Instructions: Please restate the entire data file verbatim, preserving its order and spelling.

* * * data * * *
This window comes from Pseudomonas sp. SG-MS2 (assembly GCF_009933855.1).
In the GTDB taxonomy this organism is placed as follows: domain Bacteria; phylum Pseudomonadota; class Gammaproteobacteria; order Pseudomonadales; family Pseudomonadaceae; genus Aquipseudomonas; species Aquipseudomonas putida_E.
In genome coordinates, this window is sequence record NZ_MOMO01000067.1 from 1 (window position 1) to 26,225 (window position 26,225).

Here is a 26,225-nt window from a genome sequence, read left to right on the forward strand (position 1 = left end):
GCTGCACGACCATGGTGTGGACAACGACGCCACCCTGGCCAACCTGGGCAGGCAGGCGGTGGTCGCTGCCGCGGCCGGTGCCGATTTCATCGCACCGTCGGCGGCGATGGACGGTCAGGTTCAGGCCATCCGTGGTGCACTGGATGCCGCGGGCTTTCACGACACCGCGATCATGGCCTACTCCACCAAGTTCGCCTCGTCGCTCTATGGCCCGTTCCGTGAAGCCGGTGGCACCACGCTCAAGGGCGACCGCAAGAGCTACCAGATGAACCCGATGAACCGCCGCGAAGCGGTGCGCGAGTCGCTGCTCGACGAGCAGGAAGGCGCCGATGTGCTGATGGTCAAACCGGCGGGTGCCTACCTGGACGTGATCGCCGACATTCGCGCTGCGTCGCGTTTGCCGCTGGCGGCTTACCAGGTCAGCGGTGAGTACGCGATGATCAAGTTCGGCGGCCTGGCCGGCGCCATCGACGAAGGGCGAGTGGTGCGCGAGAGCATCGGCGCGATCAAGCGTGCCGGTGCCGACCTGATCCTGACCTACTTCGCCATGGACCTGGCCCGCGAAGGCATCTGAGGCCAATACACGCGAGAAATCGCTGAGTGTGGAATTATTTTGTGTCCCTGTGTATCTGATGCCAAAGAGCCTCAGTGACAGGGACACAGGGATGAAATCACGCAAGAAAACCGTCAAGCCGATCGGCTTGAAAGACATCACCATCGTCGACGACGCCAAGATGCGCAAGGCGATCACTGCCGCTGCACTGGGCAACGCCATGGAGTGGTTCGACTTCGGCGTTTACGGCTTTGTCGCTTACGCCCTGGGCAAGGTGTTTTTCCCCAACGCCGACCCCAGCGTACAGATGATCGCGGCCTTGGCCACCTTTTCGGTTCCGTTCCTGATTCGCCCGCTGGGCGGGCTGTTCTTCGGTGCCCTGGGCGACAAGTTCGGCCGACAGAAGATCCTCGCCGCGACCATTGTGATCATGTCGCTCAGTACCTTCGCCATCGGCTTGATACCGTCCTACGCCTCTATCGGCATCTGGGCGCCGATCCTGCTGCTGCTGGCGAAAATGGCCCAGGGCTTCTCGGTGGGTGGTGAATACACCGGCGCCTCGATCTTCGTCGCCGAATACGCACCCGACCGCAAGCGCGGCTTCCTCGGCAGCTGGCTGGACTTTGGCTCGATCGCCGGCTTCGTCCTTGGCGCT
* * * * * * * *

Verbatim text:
This window comes from Pseudomonas sp. SG-MS2 (assembly GCF_009933855.1).
In the GTDB taxonomy this organism is placed as follows: domain Bacteria; phylum Pseudomonadota; class Gammaproteobacteria; order Pseudomonadales; family Pseudomonadaceae; genus Aquipseudomonas; species Aquipseudomonas putida_E.
In genome coordinates, this window is sequence record NZ_MOMO01000067.1 from 1 (window position 1) to 26,225 (window position 26,225).

Here is a 26,225-nt window from a genome sequence, read left to right on the forward strand (position 1 = left end):
GCTGCACGACCATGGTGTGGACAACGACGCCACCCTGGCCAACCTGGGCAGGCAGGCGGTGGTCGCTGCCGCGGCCGGTGCCGATTTCATCGCACCGTCGGCGGCGATGGACGGTCAGGTTCAGGCCATCCGTGGTGCACTGGATGCCGCGGGCTTTCACGACACCGCGATCATGGCCTACTCCACCAAGTTCGCCTCGTCGCTCTATGGCCCGTTCCGTGAAGCCGGTGGCACCACGCTCAAGGGCGACCGCAAGAGCTACCAGATGAACCCGATGAACCGCCGCGAAGCGGTGCGCGAGTCGCTGCTCGACGAGCAGGAAGGCGCCGATGTGCTGATGGTCAAACCGGCGGGTGCCTACCTGGACGTGATCGCCGACATTCGCGCTGCGTCGCGTTTGCCGCTGGCGGCTTACCAGGTCAGCGGTGAGTACGCGATGATCAAGTTCGGCGGCCTGGCCGGCGCCATCGACGAAGGGCGAGTGGTGCGCGAGAGCATCGGCGCGATCAAGCGTGCCGGTGCCGACCTGATCCTGACCTACTTCGCCATGGACCTGGCCCGCGAAGGCATCTGAGGCCAATACACGCGAGAAATCGCTGAGTGTGGAATTATTTTGTGTCCCTGTGTATCTGATGCCAAAGAGCCTCAGTGACAGGGACACAGGGATGAAATCACGCAAGAAAACCGTCAAGCCGATCGGCTTGAAAGACATCACCATCGTCGACGACGCCAAGATGCGCAAGGCGATCACTGCCGCTGCACTGGGCAACGCCATGGAGTGGTTCGACTTCGGCGTTTACGGCTTTGTCGCTTACGCCCTGGGCAAGGTGTTTTTCCCCAACGCCGACCCCAGCGTACAGATGATCGCGGCCTTGGCCACCTTTTCGGTTCCGTTCCTGATTCGCCCGCTGGGCGGGCTGTTCTTCGGTGCCCTGGGCGACAAGTTCGGCCGACAGAAGATCCTCGCCGCGACCATTGTGATCATGTCGCTCAGTACCTTCGCCATCGGCTTGATACCGTCCTACGCCTCTATCGGCATCTGGGCGCCGATCCTGCTGCTGCTGGCGAAAATGGCCCAGGGCTTCTCGGTGGGTGGTGAATACACCGGCGCCTCGATCTTCGTCGCCGAATACGCACCCGACCGCAAGCGCGGCTTCCTCGGCAGCTGGCTGGACTTTGGCTCGATCGCCGGCTTCGTCCTTGGCGCT